‘The Onion’ Can’t Compete With The ‘Real’ News.

Sense vs Nonsense - Traffic sign with two options - meaningfulness and usefulness based on reason and vs stupid, silly and illogical absurdity

How can the ‘fake’ news ‘Onion’ stay in business when it can’t compete with the humor provided by the ‘real’ news?

‘The ONION’ couldn’t make up these two (real) stories:

ESPN Removes Robert Lee From Calling U-Va Game In Charlottesville Because Of His Name, – The Washington Post.

Traveler, USC Mascot, Comes Under Scrutiny For Having A Name Similar To Robert E. Lee’s Horse, – The LA Times.

Here is a story The ONION came up with: Six Flags Removes Confederate Flag.

Which is better?

How absurd have the squeaky wheels and the media become when a ‘Real Fake News Paper’, which is trying to be funny, can’t come close to being as funny as the ‘real’ news stories which are supposedly serious.

The good news is a majority of people can’t relate to this absurdity. And as the media continues to cover the behaviour of the people on the fringe, more people will see it for what it is and stand against it.

 

THE SILLIEST GENERATION

Victor Davis Hanson’s recent article titled: The Silliest Generation,  gives great insight into the world in which we live. It makes you think, which is always a good thing. Here are some excerpts from the article:

“Every generation, in its modesty, used to think the prior one was far better. Tom Brokaw coined “The Greatest Generation” to remind Americans of what our fathers endured during the Depression and World War II—with the implicit message that we might not have been able to do what they did.””

Yet what is strange about the present age is that our current generation uniquely believes just the opposite. Apparently, we believe that most cadres before us were not up to our standards. Indeed, we are having to clean up their messes of racism, sexism, homophobia, nativism, xenophobia, and Islamophobia, as well as environmental desecration and global warming.”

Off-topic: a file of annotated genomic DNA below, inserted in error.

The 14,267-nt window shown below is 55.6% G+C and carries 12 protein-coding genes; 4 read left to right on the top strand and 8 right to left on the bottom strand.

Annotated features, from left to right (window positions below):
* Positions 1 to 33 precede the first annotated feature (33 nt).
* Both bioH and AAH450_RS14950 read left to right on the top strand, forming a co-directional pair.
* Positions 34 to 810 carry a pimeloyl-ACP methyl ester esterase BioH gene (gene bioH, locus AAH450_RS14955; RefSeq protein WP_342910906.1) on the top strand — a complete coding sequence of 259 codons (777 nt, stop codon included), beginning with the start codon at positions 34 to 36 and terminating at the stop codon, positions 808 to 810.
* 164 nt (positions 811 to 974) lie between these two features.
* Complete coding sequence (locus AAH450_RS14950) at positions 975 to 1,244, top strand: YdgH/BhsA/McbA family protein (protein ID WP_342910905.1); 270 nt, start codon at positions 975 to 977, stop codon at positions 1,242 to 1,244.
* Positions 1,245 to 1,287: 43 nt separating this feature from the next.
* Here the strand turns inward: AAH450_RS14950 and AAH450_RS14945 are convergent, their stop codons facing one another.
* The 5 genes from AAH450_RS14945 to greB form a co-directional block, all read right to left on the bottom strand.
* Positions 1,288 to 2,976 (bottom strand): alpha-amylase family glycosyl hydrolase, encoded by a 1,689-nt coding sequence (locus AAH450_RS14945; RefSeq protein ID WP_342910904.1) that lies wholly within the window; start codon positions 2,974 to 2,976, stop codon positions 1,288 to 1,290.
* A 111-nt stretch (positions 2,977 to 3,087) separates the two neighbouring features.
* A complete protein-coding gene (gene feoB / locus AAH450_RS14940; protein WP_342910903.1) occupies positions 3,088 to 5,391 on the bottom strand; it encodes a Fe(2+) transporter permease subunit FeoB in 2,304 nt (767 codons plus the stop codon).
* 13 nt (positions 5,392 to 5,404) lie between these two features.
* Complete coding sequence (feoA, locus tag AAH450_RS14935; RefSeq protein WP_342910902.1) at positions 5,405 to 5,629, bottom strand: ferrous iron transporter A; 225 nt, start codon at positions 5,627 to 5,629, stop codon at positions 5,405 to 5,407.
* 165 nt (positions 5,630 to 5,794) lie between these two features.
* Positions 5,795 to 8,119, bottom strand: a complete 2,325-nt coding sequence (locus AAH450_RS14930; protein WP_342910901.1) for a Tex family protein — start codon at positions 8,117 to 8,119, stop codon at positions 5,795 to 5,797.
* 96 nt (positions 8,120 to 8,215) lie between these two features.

“Apparently, proof our generation’s genius is that no one in the past had a clue how to build an iPhone or do a Google search—or even make a good Starbucks Teavana shaken pineapple black tea infusion. Yet given our own present lack of humility and meager accomplishments, we have combined arrogance with ignorance to become the smuggest generation in memory. What good is the high-tech acceleration in delivering information if there is now precious little learning to be accelerated? Google is an impressive pump, but if there is no real water, what is the point of delivering nothing faster?”

“For the silliest generation, human nature should somehow be seen as perfectible as a smartphone app. So no wonder we allow no glitches in the way people talk or think, if we sense they dare to deviate from our programmed correctness.”

“Rhetoric trumps muscle. The majority of Americans no longer work with their hands, grow food, make or build things, and they are paid quite handsomely to avoid such drudgery. But the result on society at large is that abstraction rules over practicality, and nature remains theoretical and deified rather than concrete and thus sometimes feared.”

“Those who sit at desks all day believe nature is mastered as easily as the temperature control in their offices—without much acknowledgement that different sorts of people are pumping natural gas to heat turbines to make electricity to send it into high-rises—and it isn’t always easy or clean. Techies love four-wheel drive cars, hiking boots, and parkas, as if by being prepared to go anywhere they can feel good about going nowhere.”

“The more technologically sophisticated we become, the more like a Mycenaean top-heavy palace we grow vulnerable. If the grid goes down, will those in Menlo Park learn that food is not grown at Whole Foods or that there is no such thing as a raisin plant?”

“This present generation’s impulse to play judge, jury, and executioner of the culpable of our past takes for granted that it does so as the moral superior of our forefathers. But that premise is an unfounded assumption.”

 

Related Article – If you liked that article, you might want to read another recent article by Victor Davis Hanson titled: Our War Against Memory.

 

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